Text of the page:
Thursday night, P.G. Peeples told Lexington council members that for years he’d paid little attention to the statue of John Hunt Morgan that he could see from his office window.
But one day, the president of Lexington’s Urban League said, a young black man working construction nearby appeared at his office and said there was something Peeples must see. The man took him to the basement of the building where he was working. There, they found shackles.
Those shackles, Peeples knew, were used to bind the slaves sold above ground at Cheapside. With that painful image, Peeples said, he could no longer ignore the towering figure of Morgan in his Confederate uniform astride a horse in front of our historic courthouse.
Peeples was one of more than four dozen speakers Thursday who urged the council to do the right thing — as it did, unanimously — and vote to remove the statue of Morgan and one of John C. Breckinridge, a former vice-president of the United States who became the secretary of war for the Confederacy.
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With that vote, the council and the community had come to the same awakening as Peeples: It isn’t morally right or historically enlightening to maintain heroic-looking statues of slaveholders who fought to maintain slavery on the very ground where humans were sold.
Lexington came to that moment through peaceful public discussion in which everyone who chose to had a voice. In a week when debate about race, history and free speech seemed doomed to end in vitriol or violence, Lexington gave the nation a welcome lesson in civility.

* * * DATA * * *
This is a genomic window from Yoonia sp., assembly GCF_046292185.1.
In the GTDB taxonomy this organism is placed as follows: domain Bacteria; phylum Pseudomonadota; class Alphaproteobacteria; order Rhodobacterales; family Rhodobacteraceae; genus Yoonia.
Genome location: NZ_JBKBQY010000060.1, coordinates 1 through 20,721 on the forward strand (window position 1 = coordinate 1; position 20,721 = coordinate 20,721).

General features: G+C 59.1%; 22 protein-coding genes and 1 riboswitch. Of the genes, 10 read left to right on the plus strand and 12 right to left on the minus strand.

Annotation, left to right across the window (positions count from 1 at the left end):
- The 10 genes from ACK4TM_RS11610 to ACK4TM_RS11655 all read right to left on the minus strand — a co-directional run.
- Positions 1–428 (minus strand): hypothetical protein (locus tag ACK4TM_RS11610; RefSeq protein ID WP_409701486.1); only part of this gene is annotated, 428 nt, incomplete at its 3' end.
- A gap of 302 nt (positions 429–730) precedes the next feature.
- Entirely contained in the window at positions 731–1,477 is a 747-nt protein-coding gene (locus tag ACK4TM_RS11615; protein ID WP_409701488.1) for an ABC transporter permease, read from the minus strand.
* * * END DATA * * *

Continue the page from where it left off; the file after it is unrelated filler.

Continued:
Although there had been calls to remove the statues for decades, the movement gained force in 2015 when the Morgan statue and a marker noting the history of slavery in Fayette County and the slave auctions at Cheapside were vandalized. A public arts review board recommended that fall that the statues be moved, but the city took no action.
That same year, a group of activists founded Take Back Cheapside to push for removal of the statues in favor of “a more full and accurate telling of our city’s history.” Organized and thoughtful, the group educated Mayor Jim Gray, council members and the community about the need “to align our city’s public markers with our more difficult memories.”
Many of its members spoke Thursday night and many more crowded the council chambers, overflow areas set up in city hall and the sidewalk outside.
The vote to move the statues gained momentum because of violent acts.
The 2015 vandalism occurred as the country reacted to the execution-style killings of nine people at Emanuel African Methodist Episcopal Church in Charleston, S.C. by a troubled young man enthralled with the Confederacy, white supremacy and neo-Nazism.
Then Aug. 12, after a young woman was killed and others injured as neo-Nazis protested removing a Confederate statue in Charlottesville, Va., Gray announced that he would ask the council to endorse moving the statues.
But violence did not mark the debate in Lexington.
Through hours of testimony speakers were respectful, conveying passion, even anger, without descending into personal attacks or reckless slogans.
There is a long road ahead.
The city must find a new home for the statues and get approval from a state commission. There will be passionate debate about how to more fully and accurately interpret our history. Neo-Nazis may still come with their hateful message of white supremacy, eager to provoke violence.
Still, we should savor this moment, as people did Thursday night at city hall, on social media and in bars and coffee shops that live-streamed the meeting.
Usually such celebrations mark the triumphs of a few young athletes carrying our colors.
This time, the citizens of Lexington carried their own, true colors, and it was a happy day indeed.